The world financial markets seem to have set their eyes on investing in art.
Placing excess funds on alternative investments allows investors to diversify their portfolio and offers additional security during times of economic turmoil.
The global works of art market has seen rapid development in the recent years and prices are on a constant rise. Prices on this market are reaching record-breaking levels because the number of potential buyers is growing, while the number of available works of art is diminishing.
The most valuable book in the world in the Gutenberg Bible printed in 1456 by John Gutenberg. Only 20 complete copies survived untill today.
The next item is Codex Leicester written by Leonardo da Vinci. Its first owner was Thomas Coke who purchased the codex in 1717. In 1994 it was purchased by Bill Gates for a whopping 30.8 million dollars.
The third book is First Folio, the first printed edition of Shakespeare’s 36 plays. Around 1000 copies of the First Folio were printed. Each of the surviving 228 copies is estimated to be worth around 22.6 million dollars.
Facsimiles in the secondary market
more >> Facsimiles in the secondary market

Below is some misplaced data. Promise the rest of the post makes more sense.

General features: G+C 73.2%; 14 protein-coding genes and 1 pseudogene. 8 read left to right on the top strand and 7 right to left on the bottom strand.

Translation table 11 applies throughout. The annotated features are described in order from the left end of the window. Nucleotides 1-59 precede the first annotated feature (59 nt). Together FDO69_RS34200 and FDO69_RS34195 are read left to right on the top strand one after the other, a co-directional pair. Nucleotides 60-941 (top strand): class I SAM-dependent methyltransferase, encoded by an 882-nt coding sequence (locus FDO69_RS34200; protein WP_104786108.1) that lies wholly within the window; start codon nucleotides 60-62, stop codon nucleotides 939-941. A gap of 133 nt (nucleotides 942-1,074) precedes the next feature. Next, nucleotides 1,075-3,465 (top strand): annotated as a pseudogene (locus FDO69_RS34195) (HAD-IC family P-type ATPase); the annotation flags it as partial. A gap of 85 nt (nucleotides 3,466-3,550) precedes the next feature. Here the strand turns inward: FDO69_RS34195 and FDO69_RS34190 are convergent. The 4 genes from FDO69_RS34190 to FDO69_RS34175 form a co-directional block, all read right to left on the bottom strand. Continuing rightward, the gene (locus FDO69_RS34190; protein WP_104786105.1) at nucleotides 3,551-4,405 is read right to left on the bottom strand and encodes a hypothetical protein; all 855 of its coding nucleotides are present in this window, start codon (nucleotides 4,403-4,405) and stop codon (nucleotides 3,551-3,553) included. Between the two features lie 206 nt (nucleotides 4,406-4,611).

more >> In the modern world facsimiles are treated as an exceptional investments. Restrictively limited print-runs, the extremely complex manufacturing process and unavailability all make them not only a real treat for collectors, but also much desired items for investors who wish to mitigate their risk by placing funds in works of art which are considered a safe investment. It often happens that the value of a new edition of a facsimile increases significantly in a short span of time, reaching prices ranging over a dozen or tens of thousands of dollars. Around the world there are many specialized publishing houses that create facsimile books. The premiere of each new item is not only a big publishing and cultural event, but also a big opportunity for investors. The uniqueness of facsimiles is best evidenced by the fact that they have become one of the most exclusive gifts. Persons gifted with facsimiles include religious leaders, heads of states and eminent persons.